It’s the last day of the decade. I already did my recap of the noughties, and so having satisfied the need to look back and reflect on the past, it’s time to look forward at the year, decade, or however long, to come. I kind of made a whole batch of resolotions earlier in the year, and as I sit here with 2009 rapidly fading faster than I can hold onto it, I’m trying to come up with some resolutions I can take on in the new year.
This year has been the biggest, most memorable, most wonderful and life-changing one yet. So 2010 has a lot to live up to. But I realised this year that I wanted to grow as a person, to push my boundaries, to figure out who I really was and start putting things into action to be on my way to being that person. I’ve been thinking recently about a list I made earlier this year – I don’t think I ever blogged about it, but I certainly wrote it down and handed it to Sweet, who said he’d happily help me as much as he could to achieve every single thing on it before the year was out. It was kind of a New Phase Resolution list – I’d spent months and months trying to cope with an anxiety disorder, and one night, after a big old cry, I rolled over and declared my resolution to break free. He offered words of support, but also cautioned that big changes didn’t just happen overnight – and being the stubborn, impulsive girl I am, I told him yes, they bloody well could. I made the List, and set about changing things the very next day.
It looks so ridiculous now, but if you’ve ever experienced severe anxiety, I’m sure you can relate. I remember my first (and only) visit to ADAM, where I was shown a page of a book called Dying of Embarrassment; a list of common thoughts people have when experiencing this type of thing. Things like “I look stupid. Incompetent. Everybody’s judging me. I’m not good enough. I’m too fat. Nobody cares about me.” I remember taking one look and bursting into tears on the spot because in all honesty, that kind of self-deprecating mantra was stuck on a continual loop around my head – it became a habit that defined my life, and ultimately landed me numerous sleepless, tear-filled nights and a fear of socialization.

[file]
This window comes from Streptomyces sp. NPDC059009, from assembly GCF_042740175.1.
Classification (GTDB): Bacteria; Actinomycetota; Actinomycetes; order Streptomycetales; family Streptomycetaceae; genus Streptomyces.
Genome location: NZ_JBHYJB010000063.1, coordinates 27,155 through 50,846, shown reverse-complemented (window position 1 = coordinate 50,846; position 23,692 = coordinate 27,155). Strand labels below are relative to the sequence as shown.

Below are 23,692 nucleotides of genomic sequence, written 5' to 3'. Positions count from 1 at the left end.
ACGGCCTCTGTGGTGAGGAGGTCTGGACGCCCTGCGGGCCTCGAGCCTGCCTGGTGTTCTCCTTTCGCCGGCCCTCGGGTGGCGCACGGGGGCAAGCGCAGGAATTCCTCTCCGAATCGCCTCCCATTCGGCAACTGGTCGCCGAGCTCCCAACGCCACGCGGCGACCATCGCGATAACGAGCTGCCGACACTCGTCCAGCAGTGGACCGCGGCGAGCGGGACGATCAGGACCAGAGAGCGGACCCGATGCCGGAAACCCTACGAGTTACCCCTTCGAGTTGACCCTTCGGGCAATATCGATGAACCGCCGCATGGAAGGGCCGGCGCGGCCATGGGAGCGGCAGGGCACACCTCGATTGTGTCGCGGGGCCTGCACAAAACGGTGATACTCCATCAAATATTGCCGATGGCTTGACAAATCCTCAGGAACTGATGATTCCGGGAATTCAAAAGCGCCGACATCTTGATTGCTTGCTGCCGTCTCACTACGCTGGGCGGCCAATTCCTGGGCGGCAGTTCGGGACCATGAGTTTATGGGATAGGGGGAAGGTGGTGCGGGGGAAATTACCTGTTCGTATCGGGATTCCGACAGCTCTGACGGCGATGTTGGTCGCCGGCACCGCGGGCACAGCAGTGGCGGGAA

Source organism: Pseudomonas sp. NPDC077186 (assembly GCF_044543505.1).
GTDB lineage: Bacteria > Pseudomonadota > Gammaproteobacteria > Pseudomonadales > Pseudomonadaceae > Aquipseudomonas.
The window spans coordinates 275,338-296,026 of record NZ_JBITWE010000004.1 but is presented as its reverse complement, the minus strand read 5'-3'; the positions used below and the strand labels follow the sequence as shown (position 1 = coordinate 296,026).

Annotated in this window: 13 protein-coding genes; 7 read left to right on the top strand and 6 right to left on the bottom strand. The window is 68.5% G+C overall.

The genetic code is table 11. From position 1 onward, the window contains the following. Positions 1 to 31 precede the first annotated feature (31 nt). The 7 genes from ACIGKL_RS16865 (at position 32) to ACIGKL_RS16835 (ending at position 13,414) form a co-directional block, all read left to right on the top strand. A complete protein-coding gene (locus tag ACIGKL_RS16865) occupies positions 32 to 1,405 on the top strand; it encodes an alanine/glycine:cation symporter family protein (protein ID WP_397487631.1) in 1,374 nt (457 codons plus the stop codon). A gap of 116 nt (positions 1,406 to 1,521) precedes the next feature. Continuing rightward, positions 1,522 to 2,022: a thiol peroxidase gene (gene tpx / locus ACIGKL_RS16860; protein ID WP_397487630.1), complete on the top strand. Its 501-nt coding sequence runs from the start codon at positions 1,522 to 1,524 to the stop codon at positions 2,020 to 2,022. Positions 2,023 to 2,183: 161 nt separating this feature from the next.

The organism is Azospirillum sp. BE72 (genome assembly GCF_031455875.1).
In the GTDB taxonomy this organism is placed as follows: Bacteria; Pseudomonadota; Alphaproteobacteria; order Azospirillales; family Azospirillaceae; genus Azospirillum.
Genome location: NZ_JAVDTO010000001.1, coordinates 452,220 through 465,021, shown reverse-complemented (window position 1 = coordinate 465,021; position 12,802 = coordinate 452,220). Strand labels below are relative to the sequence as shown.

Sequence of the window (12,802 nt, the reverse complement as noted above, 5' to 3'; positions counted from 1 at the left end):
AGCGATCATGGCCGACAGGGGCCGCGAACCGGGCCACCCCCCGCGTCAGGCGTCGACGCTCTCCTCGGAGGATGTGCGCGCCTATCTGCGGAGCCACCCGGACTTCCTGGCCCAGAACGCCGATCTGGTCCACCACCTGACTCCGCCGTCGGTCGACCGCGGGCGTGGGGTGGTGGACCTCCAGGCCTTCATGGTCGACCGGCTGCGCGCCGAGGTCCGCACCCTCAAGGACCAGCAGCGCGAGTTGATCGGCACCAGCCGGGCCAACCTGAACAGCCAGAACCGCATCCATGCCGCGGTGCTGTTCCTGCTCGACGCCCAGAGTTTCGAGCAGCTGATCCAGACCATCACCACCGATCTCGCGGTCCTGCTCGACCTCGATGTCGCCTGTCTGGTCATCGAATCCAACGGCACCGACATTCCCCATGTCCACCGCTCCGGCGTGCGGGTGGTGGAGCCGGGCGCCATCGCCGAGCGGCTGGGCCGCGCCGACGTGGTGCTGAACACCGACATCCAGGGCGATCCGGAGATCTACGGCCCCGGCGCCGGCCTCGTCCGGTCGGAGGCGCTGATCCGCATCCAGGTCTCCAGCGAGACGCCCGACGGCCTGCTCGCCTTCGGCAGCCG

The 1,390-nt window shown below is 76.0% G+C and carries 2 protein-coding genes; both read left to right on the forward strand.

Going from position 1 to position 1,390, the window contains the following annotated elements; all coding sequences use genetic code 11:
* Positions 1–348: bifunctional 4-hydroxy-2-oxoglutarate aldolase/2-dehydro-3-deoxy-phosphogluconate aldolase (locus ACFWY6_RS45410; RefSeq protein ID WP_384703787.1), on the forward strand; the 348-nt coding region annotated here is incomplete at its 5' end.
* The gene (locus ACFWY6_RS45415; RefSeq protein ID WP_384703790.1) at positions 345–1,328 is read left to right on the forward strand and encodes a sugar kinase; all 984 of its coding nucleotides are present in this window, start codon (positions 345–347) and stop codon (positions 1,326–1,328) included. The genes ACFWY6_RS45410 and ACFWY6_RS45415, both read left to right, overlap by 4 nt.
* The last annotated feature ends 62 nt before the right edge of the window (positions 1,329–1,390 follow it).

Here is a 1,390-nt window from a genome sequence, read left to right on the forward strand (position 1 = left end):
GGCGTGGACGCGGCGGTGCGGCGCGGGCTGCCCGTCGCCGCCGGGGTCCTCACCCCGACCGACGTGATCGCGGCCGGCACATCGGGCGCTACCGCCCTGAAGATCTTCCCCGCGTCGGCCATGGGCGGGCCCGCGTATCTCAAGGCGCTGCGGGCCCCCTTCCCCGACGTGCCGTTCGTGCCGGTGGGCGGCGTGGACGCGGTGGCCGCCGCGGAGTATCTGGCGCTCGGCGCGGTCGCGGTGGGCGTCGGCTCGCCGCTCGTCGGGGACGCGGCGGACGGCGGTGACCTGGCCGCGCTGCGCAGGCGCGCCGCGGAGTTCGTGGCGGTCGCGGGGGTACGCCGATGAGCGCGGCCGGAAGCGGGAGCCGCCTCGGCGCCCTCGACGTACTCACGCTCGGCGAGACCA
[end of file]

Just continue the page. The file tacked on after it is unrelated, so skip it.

I’d make plans because I felt I needed human interaction in order to feel wanted, only to cancel them last minute as a result of my fear of being judged. What if I look stupid when I eat? What if they think I’m boring? I’d sit silently in meetings at work. What if I’m too quiet? What if I say something dumb? I was thrilled when I got my own office at work, so I didn’t have to go sit in the lunch room where I’d spent the first 5 months of my employment not eating for fear of spilling/looking stupid. It all sounds so far-fetched and ridiculous, looking back – but at the time, the smallest thing – even taking the bus and the back door getting stuck – filled me with fear.
Recently, Sweet and I were driving along, probably talking about what we were going to resolve to do for the new year, and I asked him if he remembered the list. “Of course,” he said. I remembered some of the things I’d put on it that I’d wanted to be able to do comfortably, without that sinking feeling, turning a rather flattering shade of crimson, shaking, or my heart beating up a storm:
- Go to meetings and offer opinions